The next study that Dr. Pugliese did for us was to take a look at elderly individuals and see what their response was to the topical application of emu oil. So we recruited 8 people. The average age was 72. We did throw in one unusual patient who was 38, who had scleroderma, so she lowered the average age. The average age would have been 77 otherwise, and there were 4 patients that were over 80, or at least claimed to be. They were instructed to apply emu oil at least nightly (but more often if they wanted to) to the back of the non-dominant hand. That is what we measured to skin thickness on. The study was 6 weeks in duration.

Most of the mice studies had been of about a 5-day duration. I was always a little concerned about what you can do to the skin of a newborn in just 5 days, and how applicable that would be to humans. I think you would probably need a longer time frame.

This is sort of a summary of the 8 patients, looking at the summation of the epidermis and papillary dermis changes. There is a huge variation in skin thickness between individuals, so if I just gave you the raw numbers, it becomes a little tricky. That's why you need to look at the relative change. (percent change). The changes are of the order of 9.9 to 10.6%, depending on which portion of the skin you looked at. Combined, there was an 8% increase in skin thickness from 6 weeks of application of pure emu oil.

The fatty acids are probably what contribute more to the changes.


Emu Oil Found to Relieve Arthritis while Reversing Wrinkles and Hair Loss

Nicholas Calvino, December 11, 1997, BAKERSFIELD, Calif.--(BUSINESS WIRE) via Individual Inc.


Scientists at Auburn and Boston Universities have concluded that oil from the Australian emu can quickly relieve the pain brought on by some forms of arthritis, while reversing the effects of chronic rashes, wrinkles and hair loss. This unique all-natural oil contains large amounts of linolenic and oleic acids, which are very powerful pain-relief and anti-inflammatory agents.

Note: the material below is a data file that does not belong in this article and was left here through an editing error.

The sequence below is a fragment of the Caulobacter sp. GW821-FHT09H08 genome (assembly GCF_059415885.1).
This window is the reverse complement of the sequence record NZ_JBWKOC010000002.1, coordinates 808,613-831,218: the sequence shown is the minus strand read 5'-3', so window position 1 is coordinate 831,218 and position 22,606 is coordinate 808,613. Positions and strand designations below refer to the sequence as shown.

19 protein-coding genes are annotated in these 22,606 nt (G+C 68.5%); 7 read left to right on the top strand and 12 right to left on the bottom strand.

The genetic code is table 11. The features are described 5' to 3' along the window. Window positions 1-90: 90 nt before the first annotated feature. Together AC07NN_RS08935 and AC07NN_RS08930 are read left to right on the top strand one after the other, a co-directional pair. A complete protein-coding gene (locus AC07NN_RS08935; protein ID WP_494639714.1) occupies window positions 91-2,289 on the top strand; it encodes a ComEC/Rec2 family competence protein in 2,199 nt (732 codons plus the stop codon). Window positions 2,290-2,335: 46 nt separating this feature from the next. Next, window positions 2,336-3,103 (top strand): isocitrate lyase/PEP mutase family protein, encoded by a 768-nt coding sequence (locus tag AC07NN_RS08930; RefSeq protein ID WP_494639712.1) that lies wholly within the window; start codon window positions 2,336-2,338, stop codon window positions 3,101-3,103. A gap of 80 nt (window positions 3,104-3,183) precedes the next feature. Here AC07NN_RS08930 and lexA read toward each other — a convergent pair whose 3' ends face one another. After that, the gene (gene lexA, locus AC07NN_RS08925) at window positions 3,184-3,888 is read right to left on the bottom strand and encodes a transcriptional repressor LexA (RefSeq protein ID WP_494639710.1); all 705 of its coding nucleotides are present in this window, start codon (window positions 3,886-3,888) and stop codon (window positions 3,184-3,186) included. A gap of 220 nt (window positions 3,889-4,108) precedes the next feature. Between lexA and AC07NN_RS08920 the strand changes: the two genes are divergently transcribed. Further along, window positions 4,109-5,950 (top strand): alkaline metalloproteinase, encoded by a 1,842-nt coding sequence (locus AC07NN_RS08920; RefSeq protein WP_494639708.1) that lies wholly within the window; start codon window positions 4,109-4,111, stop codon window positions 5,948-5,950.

In addition, studies conducted by Dr. Paul Smith, professor of pathobiology at Auburn University, concluded that emu oil travels deeper into the soft muscle tissues of the body at a rate more than twice as fast as mineral oil, which is the main ingredient in many pain-relief and skincare products.

Registered pharmacist Kristi Tomlin sings the praises of emu oil for the treatment of pain because it doesn't produce any of the negative side effects associated with oral or injected pain relief products. In fact, Dr. Michael Holick, professor of medicine, physiology and dermatology at Boston University Medical Center, has discovered several potential benefits of emu oil on the body.

Holick found that emu oil produced a 20 percent increase in healthy skin cell production and an 80 percent increase in healthy hair growth. Even in extreme climates, the oil outperformed other products as a skin moisturizer and skin protectant. These results suggest that emu oil may help conditions linked to slow or unhealthy skin and hair cell production like wrinkles, stretch marks and hair loss, and skin disorders like eczema and psoriasis.